Bottom line, a follow-up call isn't necessary or wanted by the agency. A rare exception would be when an agent says he wants to think about it, or discuss it with the other agents there, and tells you to contact him in a few days. When you are instructed to call, do.
I do suggest some post-interview contact, but through a nicely written, short note. Thank the agent for his time, reiterate your interest in working with his company, sign it, and send it off. If you get a positive reply, fantastic. If not, move on, and in a few years you might be back in that office with much better results.
Just wanted to get a heads-up out there about a call I got last night. I had sent my headshot to a casting director for a film she was casting. Most of the roles called for "full nudity and simulated lovemaking" but I figured I'd only be up for one of the other roles because of my look.
Someone from the casting office left a message on my voicemail last night, saying that the casters really liked my look and would like to have me on file in their database. Then they gave me their "registration information line." Calling that line, you get a message about an orientation meeting where you should bring $40 if you're non-union or $20 if you're union. Cash only. Helluva scam if they get people to fall for it.
Los Angeles via the Internet
It's one thing for an extras registration company to put background performers in a database for a fee. There are several companies that do this, and the charges are usually nominal enough that an actor gets more than that back on her first job—even a non-union actor. Actors who register for extras work in this manner know what they're doing, what they're paying for, and that they aren't being misled.
But while there are dozens of extras registration companies, only a handful get enough work to warrant an actor paying even a dime. If background work is something you'd like to do, educate yourself by getting a copy of Extra Work for Brain Surgeons, which will help you identify the real companies from the poseurs.
Your case, however, is very different. You submitted for a principal role in an advertised film and were then solicited by someone from that same casting office for inclusion in its extras background database. They also wanted to charge you for it. That doesn't float, and the company should stop this tactic immediately. It's unacceptable for anyone to use the lure of a principal job as a way to get the names and numbers of hundreds of actors. The company may have indeed been casting this B-movie, but that doesn't grant it the right to take all those unused pictures and use them as a hot list. If they wanted to call a few of those performers and see if they had any interest in doing background work, that's fine, but no way they should try and sell a service.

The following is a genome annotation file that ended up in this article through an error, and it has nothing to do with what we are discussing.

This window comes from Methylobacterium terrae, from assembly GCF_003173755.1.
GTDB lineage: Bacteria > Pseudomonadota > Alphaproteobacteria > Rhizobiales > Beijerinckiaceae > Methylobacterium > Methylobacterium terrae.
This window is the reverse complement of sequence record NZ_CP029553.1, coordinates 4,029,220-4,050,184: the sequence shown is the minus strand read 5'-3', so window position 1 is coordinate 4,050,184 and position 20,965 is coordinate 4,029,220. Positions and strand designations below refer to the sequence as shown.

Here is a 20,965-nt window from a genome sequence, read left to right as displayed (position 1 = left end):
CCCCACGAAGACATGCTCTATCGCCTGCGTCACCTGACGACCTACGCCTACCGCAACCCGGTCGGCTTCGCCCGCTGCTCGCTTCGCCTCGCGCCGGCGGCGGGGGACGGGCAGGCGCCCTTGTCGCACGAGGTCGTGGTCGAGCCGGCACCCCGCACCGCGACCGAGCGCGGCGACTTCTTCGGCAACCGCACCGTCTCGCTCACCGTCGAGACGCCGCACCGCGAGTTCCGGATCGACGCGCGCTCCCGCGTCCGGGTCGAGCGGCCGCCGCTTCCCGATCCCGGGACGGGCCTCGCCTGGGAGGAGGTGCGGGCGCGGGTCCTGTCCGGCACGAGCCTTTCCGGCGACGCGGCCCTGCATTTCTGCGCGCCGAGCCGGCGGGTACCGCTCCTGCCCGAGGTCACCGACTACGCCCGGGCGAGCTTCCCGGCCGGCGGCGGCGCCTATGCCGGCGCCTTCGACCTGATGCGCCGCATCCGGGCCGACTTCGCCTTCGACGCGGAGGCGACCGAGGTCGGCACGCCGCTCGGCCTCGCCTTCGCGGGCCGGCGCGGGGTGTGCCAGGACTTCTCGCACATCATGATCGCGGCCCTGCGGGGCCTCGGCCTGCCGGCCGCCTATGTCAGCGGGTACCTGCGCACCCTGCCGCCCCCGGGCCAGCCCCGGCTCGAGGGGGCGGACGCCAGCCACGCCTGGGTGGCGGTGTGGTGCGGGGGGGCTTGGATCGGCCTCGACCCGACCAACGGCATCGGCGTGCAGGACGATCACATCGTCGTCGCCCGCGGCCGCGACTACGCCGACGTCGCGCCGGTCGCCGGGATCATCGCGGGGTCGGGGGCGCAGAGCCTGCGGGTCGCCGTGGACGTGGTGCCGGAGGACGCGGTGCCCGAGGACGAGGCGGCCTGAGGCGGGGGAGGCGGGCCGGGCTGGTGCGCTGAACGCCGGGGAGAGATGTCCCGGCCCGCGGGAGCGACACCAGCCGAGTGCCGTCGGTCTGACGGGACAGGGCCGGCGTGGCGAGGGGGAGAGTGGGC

There have been cases in which casting offices have had headshots stolen by people who have in turn sold them to companies for future phone solicitations. On a few occasions certain low-level casting operations have even sold pictures to the highest bidder. Thankfully those cases are few and far between. The company you heard from apparently casts those soft erotica films you see at 3 a.m. on cable, and from your letter it would appear they've used these submissions as a method of finding customers for their extras division.
You told me in confidence where they were placing their casting notices (no, it wasn't BSW), and I'm sure the caster and her company wouldn't want to risk losing future casting privileges for having used this legitimate source as a place to find potential customers for their database operation. Back Stage West has received no other complaints to date on this matter.
The bottom line for any actor is to steer clear of any company that solicits him in this fashion over the phone. If you submit your picture for a film and receive a call, it should be to audition for that project, not to bait and switch you to another service. And if you ever do agree to someone's phone pitch, don't add insult to injury by paying cash. By paying in cash you put yourself in the position of never being able to prove you paid anything in the first place.